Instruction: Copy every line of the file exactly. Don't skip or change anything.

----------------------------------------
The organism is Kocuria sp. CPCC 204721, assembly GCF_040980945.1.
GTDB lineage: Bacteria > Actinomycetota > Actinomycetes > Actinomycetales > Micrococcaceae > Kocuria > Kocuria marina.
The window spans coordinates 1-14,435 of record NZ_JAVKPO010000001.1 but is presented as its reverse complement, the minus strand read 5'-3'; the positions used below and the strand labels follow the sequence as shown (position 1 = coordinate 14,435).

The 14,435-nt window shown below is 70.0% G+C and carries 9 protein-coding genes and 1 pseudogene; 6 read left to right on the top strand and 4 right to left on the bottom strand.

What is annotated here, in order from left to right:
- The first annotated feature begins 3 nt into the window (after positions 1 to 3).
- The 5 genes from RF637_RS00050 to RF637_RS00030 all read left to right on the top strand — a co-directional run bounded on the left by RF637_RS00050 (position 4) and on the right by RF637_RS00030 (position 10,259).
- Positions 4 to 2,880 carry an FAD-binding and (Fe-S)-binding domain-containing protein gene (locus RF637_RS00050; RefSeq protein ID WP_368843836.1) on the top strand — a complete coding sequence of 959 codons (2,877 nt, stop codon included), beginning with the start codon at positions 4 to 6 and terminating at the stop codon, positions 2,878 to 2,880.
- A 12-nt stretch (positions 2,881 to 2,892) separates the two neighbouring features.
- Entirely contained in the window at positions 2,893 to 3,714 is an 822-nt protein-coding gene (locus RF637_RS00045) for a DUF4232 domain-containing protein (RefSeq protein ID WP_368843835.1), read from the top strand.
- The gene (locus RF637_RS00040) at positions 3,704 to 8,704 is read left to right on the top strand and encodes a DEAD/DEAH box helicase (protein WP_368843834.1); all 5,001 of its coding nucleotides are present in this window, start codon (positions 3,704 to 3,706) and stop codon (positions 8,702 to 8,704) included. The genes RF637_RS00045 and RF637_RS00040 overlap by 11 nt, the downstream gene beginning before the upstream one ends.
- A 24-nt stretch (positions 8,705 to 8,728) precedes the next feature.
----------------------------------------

The organism is Kocuria sp. CPCC 204721, assembly GCF_040980945.1.
GTDB lineage: Bacteria > Actinomycetota > Actinomycetes > Actinomycetales > Micrococcaceae > Kocuria > Kocuria marina.
The window spans coordinates 1-14,435 of record NZ_JAVKPO010000001.1 but is presented as its reverse complement, the minus strand read 5'-3'; the positions used below and the strand labels follow the sequence as shown (position 1 = coordinate 14,435).

The 14,435-nt window shown below is 70.0% G+C and carries 9 protein-coding genes and 1 pseudogene; 6 read left to right on the top strand and 4 right to left on the bottom strand.

What is annotated here, in order from left to right:
- The first annotated feature begins 3 nt into the window (after positions 1 to 3).
- The 5 genes from RF637_RS00050 to RF637_RS00030 all read left to right on the top strand — a co-directional run bounded on the left by RF637_RS00050 (position 4) and on the right by RF637_RS00030 (position 10,259).
- Positions 4 to 2,880 carry an FAD-binding and (Fe-S)-binding domain-containing protein gene (locus RF637_RS00050; RefSeq protein ID WP_368843836.1) on the top strand — a complete coding sequence of 959 codons (2,877 nt, stop codon included), beginning with the start codon at positions 4 to 6 and terminating at the stop codon, positions 2,878 to 2,880.
- A 12-nt stretch (positions 2,881 to 2,892) separates the two neighbouring features.
- Entirely contained in the window at positions 2,893 to 3,714 is an 822-nt protein-coding gene (locus RF637_RS00045) for a DUF4232 domain-containing protein (RefSeq protein ID WP_368843835.1), read from the top strand.
- The gene (locus RF637_RS00040) at positions 3,704 to 8,704 is read left to right on the top strand and encodes a DEAD/DEAH box helicase (protein WP_368843834.1); all 5,001 of its coding nucleotides are present in this window, start codon (positions 3,704 to 3,706) and stop codon (positions 8,702 to 8,704) included. The genes RF637_RS00045 and RF637_RS00040 overlap by 11 nt, the downstream gene beginning before the upstream one ends.
- A 24-nt stretch (positions 8,705 to 8,728) precedes the next feature.